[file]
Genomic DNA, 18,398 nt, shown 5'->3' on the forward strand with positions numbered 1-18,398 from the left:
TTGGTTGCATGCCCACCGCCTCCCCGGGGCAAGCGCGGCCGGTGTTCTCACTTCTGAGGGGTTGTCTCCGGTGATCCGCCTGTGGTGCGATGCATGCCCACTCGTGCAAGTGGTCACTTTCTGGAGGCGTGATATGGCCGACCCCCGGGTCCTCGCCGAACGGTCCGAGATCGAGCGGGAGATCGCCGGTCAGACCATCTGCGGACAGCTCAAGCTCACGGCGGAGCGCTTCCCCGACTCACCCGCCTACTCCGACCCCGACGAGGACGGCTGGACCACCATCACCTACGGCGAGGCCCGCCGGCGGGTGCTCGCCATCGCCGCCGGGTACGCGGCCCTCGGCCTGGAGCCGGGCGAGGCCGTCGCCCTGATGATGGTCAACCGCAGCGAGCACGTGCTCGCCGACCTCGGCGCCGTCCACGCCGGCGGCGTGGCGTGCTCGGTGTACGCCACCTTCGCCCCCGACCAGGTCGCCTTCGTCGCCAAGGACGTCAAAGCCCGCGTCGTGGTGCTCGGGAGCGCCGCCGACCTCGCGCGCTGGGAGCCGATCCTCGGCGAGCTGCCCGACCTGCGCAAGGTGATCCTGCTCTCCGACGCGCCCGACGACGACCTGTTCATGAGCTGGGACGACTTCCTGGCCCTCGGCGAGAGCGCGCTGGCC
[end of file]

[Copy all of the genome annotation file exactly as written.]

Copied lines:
Genomic DNA, 18,398 nt, shown 5'->3' on the forward strand with positions numbered 1-18,398 from the left:
TTGGTTGCATGCCCACCGCCTCCCCGGGGCAAGCGCGGCCGGTGTTCTCACTTCTGAGGGGTTGTCTCCGGTGATCCGCCTGTGGTGCGATGCATGCCCACTCGTGCAAGTGGTCACTTTCTGGAGGCGTGATATGGCCGACCCCCGGGTCCTCGCCGAACGGTCCGAGATCGAGCGGGAGATCGCCGGTCAGACCATCTGCGGACAGCTCAAGCTCACGGCGGAGCGCTTCCCCGACTCACCCGCCTACTCCGACCCCGACGAGGACGGCTGGACCACCATCACCTACGGCGAGGCCCGCCGGCGGGTGCTCGCCATCGCCGCCGGGTACGCGGCCCTCGGCCTGGAGCCGGGCGAGGCCGTCGCCCTGATGATGGTCAACCGCAGCGAGCACGTGCTCGCCGACCTCGGCGCCGTCCACGCCGGCGGCGTGGCGTGCTCGGTGTACGCCACCTTCGCCCCCGACCAGGTCGCCTTCGTCGCCAAGGACGTCAAAGCCCGCGTCGTGGTGCTCGGGAGCGCCGCCGACCTCGCGCGCTGGGAGCCGATCCTCGGCGAGCTGCCCGACCTGCGCAAGGTGATCCTGCTCTCCGACGCGCCCGACGACGACCTGTTCATGAGCTGGGACGACTTCCTGGCCCTCGGCGAGAGCGCGCTGGCC